The other major development in Draft 2 has to do with the controversial issue of implementing good-neighbor technology. Products based on 802.11n that are backwards compatible with 802.11b and g operate in the 2.4GHz frequency, which only has three non-overlapping 20-mhz channels. But to achieve top speeds, 802.11n products use two 20-mhz channels (a practice known as channel-bonding), which essentially means only one other neighboring network can co-exist (and that network can only use the remaining 20mhz channel). Other neighboring networks face being knocked off the airwaves.

This problem first surfaced as vendors began using proprietary channel-bonding technology to speed up 802.11g products, and concern in the Wi-Fi community about the potential of the technology to slow down or shut down neighboring networks was so great that the Wi-Fi Alliance eventually decided to withhold certification from 802.11g products with channel bonding that did not by default revert to 20mhz channels in the presence of neighboring networks.

Since channel-bonding is part of the 802.11n spec, a policy for coexistence with legacy networks was imperativea??and yet the initial 802.11n draft provided no specifics, saying only that provision must be made to deal with them. Not surprisingly, chip vendors each went their own way on this so-called good-neighbor technology issue.

The 802.11n way

Draft 2, fortunately, is quite specific on how 802.11n networks must deal with neighbors on other 2.4GHz networks (e.g. 802.11b, g, or other n networks). Basically, they have to revert to 20mhz mode if they detect activity (meaning data transfers as opposed to signals that merely show a network is available) on a neighboring 2.4GHz network.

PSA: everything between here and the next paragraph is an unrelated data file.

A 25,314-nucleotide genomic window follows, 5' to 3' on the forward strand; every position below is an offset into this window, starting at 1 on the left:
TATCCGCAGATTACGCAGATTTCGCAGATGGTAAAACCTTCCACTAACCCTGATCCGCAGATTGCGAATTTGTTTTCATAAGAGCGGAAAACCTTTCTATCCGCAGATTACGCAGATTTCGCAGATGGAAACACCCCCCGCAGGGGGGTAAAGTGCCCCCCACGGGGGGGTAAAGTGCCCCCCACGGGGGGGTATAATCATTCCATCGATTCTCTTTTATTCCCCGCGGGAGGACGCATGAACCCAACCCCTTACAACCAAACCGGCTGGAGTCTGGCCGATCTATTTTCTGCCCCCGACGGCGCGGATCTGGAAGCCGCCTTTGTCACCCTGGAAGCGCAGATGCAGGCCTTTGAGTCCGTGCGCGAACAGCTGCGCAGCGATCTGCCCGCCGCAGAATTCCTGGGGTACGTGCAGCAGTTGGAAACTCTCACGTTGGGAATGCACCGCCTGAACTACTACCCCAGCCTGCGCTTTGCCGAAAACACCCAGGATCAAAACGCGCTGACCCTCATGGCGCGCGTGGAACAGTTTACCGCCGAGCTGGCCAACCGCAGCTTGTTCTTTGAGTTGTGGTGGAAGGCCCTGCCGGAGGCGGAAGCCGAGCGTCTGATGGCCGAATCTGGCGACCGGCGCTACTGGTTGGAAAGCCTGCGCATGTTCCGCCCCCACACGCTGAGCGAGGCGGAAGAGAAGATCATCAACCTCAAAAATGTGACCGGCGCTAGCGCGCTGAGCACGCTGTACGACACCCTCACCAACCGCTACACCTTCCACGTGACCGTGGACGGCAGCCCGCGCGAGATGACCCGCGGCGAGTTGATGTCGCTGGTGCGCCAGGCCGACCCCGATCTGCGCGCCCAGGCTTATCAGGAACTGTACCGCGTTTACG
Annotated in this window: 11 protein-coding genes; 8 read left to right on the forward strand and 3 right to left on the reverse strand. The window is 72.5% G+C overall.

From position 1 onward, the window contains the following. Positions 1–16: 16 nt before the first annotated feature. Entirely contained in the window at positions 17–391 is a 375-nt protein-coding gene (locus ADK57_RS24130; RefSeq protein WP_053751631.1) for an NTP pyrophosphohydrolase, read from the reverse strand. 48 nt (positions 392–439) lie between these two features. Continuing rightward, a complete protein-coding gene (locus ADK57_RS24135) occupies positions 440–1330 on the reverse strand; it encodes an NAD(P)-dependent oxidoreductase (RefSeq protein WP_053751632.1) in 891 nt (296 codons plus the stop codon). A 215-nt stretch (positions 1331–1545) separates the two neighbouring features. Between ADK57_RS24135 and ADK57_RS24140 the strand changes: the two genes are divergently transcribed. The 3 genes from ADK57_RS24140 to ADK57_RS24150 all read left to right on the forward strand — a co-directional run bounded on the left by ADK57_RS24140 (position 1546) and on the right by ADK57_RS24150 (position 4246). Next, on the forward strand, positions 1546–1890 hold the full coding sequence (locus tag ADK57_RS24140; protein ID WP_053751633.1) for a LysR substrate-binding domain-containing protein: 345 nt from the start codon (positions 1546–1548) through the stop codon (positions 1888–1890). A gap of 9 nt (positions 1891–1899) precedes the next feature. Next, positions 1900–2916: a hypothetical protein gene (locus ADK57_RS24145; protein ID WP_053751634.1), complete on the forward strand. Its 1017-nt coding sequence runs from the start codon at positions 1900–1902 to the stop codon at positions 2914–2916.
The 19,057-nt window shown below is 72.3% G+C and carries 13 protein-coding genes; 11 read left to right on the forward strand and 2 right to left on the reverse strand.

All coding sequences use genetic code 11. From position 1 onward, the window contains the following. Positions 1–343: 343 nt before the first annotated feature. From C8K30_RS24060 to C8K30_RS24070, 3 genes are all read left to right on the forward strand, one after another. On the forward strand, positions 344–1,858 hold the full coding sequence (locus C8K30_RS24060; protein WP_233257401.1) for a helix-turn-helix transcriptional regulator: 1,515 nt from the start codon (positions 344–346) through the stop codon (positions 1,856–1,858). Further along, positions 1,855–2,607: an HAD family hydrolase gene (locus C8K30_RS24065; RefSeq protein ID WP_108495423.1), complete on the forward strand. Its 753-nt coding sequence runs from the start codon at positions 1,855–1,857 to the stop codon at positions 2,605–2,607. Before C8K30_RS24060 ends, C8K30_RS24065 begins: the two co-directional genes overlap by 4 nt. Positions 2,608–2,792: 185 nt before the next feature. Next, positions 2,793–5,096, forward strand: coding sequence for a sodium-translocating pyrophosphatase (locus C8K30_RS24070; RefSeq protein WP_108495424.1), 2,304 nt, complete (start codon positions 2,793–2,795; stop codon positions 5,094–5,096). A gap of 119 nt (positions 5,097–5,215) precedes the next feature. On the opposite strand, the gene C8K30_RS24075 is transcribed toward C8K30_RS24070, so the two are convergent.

This means that if your neighbor goes on vacation but leaves his Wi-Fi equipment on in his empty home, your network can double its theoretical speed by using a 40mhz channel. But when he return and starts browsing the Web, your network must immediately step down to 20 20mhz when it detects the activity — and it cannot try to resume 40mhz operations for at least 30 minutes.

Older Wi-Fi networks aren’t the only show-stoppers for 40mhz operations by 2.4Ghz 802.11n networks. Bluetooth also operates in the 2.4Ghz band, and can suffer in the presence of bandwidth-hogging channel-bonding. So the new version of the 802.11n standard provides for recognition of a “Bluetooth intolerant” bit that developers of Bluetooth devices can put in their products. When 802.11n devices detect that bit, they must also cease 40mhz operations and step down to 20mhz channels.

These strict new rules will place severe restrictions on a 2.4GHz 802.11n network to use channel bonding in cities or suburbs where lots of people now have 802.11b or g networks in homes and offices.

“Generally speaking, they’re not going to be able to use 40mhz on the 2.4GHz band,” said Bill McFarland, a member of the IEEE 802.11n task force and chief technical officer at Atheros, a major Wi-Fi chip developer. Eric Deming, an executive at Cisco subsidiary Linksys — an Atheros customer and a major vendor of Wi-Fi equipment — agrees with McFarland’s assessment, but says he’s not unhappy with the new rules.

“We’re extremely happy because there could have been outcomes that would have been worse, like banning 40mhz channels altogether,” said Deming, who is senior product marketing manager for Linksys’ consumer business organization.

More room on 5Ghz

McFarland notes that the so-called politeness requirements are not nearly as strict for 802.11n networks that use the 5GHz band (which will be backwards compatible with today’s 802.11a products). Before sending a 40mhz packet on a 5GHz network, the equipment just has to check that neither 20mhz channel is in use by a nearby network. But channel overcrowding is not nearly as big an issue for 5GHz networks as it is for 2.4GHZ ones since the 5GHz band has some 20 non-overlapping 20mhz channels. And legacy 802.11a n